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Garden City, Cairo, Egypt.
Chocolate Lounge: Garden City's Quiet Chocolate Affair
In search of some novelty dining in Cairo’s impressive array of eating options, we recently happened upon the Chocolate Lounge in the Kempinski Nile Hotel. The restaurant and café is said to blend high-grade imported chocolates with an exclusive European experience.
The Chocolate Lounge is at the end of a straight walk through the small hotel lobby, with a spacious ceiling and overhead skylight, and glimpses of the hotel’s two restaurants Blue and Osmanly from overhanging balconies.
The hotel is quaint, although the lobby-like design lacks any intimacy: at the time of our visit, the open entryways prompted several guests to stroll through the vacant tables in search of somewhere else.
The two waiters on duty formed a duo of impeccably prompt service, keeping a watchful eye on the few occupied tables throughout the evening. Our choices of a steak sandwich (around 55LE) and a house burger (around 65LE) arrived in dainty arrangements, with coleslaw and fresh green salads lovingly placed onto porcelain side plates.
While the items appeared standard on the menu, the food itself was above average. Sophisticated flavours of onions and black pepper paired with sautéed shitake mushroom and delicates slices of braised beef made the steak sandwich memorable to the last bite.The house burger was accompanied by a fried egg, pickles, onions, tomatoes and spring greens, with crispy-thin cut fries wrapped in paper on the side.
Having proven itself an adequate contender in the business of entrées, it was now time to move onto the desserts. Several samples of the lounge’s namesake products can be found in the display cases, where whole bricks of white, dark and milk chocolate are on show. Flavours of chocolates vary from anise to lavender to Clementine. Behind the double bar, copper hot chocolate devices gleam next to espresso machines and at least one chocolate fountain, which was out of commission at the time of our visit.
Aside from the pure chocolate squares; tortes and cakes were also spotted, from a decadent flourless chocolate cake to mini-fruit and custard tortes. Upon our waiter’s recommendation, we ordered servings of the Cairo opera. The multi-tiered chocolate cake confection consists of fine layers of dark chocolate, cocoa cream, chocolate cake with a marbleised chocolate shell. Samples of the lavender and Clementine chocolates yielded a curious mix of herbal infusions; while the dark cocoa nearly but not quite overpowered the hints of citrus and lavender.
With the full-course meal costing a little less than 300LE, we deemed the Chocolate Lounge a novel, albeit a somewhat solitary dining experience. While the atmosphere was lacking, the cuisine was excellent and light and the chocolates were pleasant. The Chocolate Lounge is missing a little spark and spice, perhaps; but it is most definitely worth a visit, perhaps during daylight hours.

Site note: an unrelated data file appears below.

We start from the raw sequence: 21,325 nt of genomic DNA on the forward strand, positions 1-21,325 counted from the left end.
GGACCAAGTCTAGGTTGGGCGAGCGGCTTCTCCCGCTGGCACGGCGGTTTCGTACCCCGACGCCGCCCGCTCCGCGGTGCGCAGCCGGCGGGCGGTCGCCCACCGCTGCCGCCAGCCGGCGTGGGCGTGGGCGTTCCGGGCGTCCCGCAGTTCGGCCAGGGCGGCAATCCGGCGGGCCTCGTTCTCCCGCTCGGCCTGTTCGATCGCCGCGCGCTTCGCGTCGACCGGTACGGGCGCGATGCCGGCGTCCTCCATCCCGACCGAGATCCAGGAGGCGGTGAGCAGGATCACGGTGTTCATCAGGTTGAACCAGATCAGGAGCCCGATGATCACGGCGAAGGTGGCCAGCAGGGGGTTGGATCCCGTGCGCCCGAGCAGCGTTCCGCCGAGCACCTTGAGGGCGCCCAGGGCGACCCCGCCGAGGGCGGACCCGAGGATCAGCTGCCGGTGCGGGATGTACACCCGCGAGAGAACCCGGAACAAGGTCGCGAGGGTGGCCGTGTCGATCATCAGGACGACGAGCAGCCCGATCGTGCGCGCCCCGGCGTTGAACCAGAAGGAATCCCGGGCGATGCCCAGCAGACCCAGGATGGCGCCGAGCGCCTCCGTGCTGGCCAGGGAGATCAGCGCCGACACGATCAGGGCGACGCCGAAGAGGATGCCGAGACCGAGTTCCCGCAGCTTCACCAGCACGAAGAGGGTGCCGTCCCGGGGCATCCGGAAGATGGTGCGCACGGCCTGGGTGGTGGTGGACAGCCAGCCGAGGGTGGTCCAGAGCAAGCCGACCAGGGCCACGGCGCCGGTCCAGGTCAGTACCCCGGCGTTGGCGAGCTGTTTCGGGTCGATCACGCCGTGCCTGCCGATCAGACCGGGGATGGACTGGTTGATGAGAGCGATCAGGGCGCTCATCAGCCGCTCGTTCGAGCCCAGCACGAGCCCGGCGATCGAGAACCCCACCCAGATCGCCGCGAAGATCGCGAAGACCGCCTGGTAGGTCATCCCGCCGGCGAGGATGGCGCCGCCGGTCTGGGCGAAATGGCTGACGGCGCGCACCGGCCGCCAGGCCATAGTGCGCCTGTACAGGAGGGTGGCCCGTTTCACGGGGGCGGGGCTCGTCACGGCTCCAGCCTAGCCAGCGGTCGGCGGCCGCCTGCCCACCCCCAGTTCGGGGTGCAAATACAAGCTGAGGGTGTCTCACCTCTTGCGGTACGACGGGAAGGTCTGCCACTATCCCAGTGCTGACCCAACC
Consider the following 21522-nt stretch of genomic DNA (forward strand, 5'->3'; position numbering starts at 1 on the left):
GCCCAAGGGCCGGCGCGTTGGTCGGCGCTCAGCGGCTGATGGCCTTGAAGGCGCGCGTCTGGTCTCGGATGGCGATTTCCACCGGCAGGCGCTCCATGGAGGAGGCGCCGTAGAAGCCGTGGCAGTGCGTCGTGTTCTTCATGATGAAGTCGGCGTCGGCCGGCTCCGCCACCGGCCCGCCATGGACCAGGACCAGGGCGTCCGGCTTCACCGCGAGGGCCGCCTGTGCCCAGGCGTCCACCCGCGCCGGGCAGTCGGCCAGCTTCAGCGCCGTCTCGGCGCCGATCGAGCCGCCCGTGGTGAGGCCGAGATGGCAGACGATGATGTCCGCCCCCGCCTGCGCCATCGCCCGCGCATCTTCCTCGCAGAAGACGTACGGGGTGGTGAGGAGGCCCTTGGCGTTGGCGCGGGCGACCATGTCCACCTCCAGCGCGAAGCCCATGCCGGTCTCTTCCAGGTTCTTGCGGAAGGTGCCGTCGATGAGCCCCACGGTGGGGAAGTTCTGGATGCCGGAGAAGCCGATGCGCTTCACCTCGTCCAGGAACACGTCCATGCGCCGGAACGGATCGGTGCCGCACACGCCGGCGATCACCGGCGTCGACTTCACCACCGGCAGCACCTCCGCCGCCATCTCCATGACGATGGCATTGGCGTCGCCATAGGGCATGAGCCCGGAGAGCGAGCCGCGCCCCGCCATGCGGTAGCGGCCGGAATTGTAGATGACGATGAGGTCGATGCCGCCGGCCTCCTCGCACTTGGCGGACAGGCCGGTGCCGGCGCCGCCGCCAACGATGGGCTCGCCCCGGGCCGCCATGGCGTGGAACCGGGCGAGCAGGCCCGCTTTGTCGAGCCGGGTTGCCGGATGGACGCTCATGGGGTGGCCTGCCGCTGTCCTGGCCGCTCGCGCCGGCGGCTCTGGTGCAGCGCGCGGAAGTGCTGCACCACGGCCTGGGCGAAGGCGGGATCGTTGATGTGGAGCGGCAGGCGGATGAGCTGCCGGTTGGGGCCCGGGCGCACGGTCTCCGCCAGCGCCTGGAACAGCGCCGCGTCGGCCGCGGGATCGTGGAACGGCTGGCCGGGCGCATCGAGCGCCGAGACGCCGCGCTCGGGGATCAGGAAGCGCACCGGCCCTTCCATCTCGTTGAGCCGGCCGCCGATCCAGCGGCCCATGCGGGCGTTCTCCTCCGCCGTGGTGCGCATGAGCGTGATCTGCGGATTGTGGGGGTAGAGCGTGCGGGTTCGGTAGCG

Remember when Cairo was crazy for cupcakes? Nola was one of the first and main names behind the trend; but as with all trends, people can quickly get tired of them – something that has seen Nola introduce cheesecake, brownies, and cronuts to their menu over the years and this year, they’ve added even more
Nola’s newest items has seen the bakery introduce mini sandwiches, chocolate stones, truffles, cake pops, mini lava cakes and Belgian hot chocolate, though not everything was available when we paid the Mohandiseen branch a visit.
We started our way to out sugar coma with a Mini Chocolate Volcano Cake (27LE); a chocolate cake that’s cooked and served in a bowl, with a valley in the centre that’s filled with thick chocolate pudding, before it’s all dusted with cocoa powder. Despite the very basic, un-Nola presentation, the cake had a great spongy texture and handled the luscious melted chocolate pudding perfectly, while the cocoa powder reduced the overall sweetness to a nice balance.
We also tried the white chocolate version (28LE), but found that it wasn’t exactly what was promised. What should have been a white chocolate cake had no white chocolate flavour whatsoever, but the white chocolate shavings on top and the melted white chocolate pudding pool in the middle took care of that. Although it was overly sweet compared to the other one, there was a little bit more to the flavours and textural contrast.
For many, two cakes would be more than enough sugar intake for one day, but we also left the shop with a Chocolate Pop (9LE) and a Red Velvet Pop (8LE). Wrapped in a plastic cover with a mini bowtie, and served on a lollipop stick, the chocolate pop was moist chocolate cake with a fudgy texture, coated with chocolate shell. We enjoyed the flavours, but we’ve tried better in Cairo and there was nothing remarkable about it.
The red velvet pop had a different problem, though; the red velvet cake is coated in red velvet chocolate and had a very strong artificial flavour, which most likely came from the red chocolate shell or the red food colouring in the cake.
We also tried Nola’s hot chocolate (12.50LE) from the serve-yourself station and it’s possibly the best we’ve tried in a long time. Made with Belgian chocolate, it boasts bold flavour and a perfect thick consistency, too.
We’ve come to consider Nola as the maker of the cutest and most colourful cupcakes in town, but the new items don’t follow suit on that front. Luckily, the items we were able to try made up for it when it came to the most important thing flavour. The new items are fun, varied and ever so chocolaty.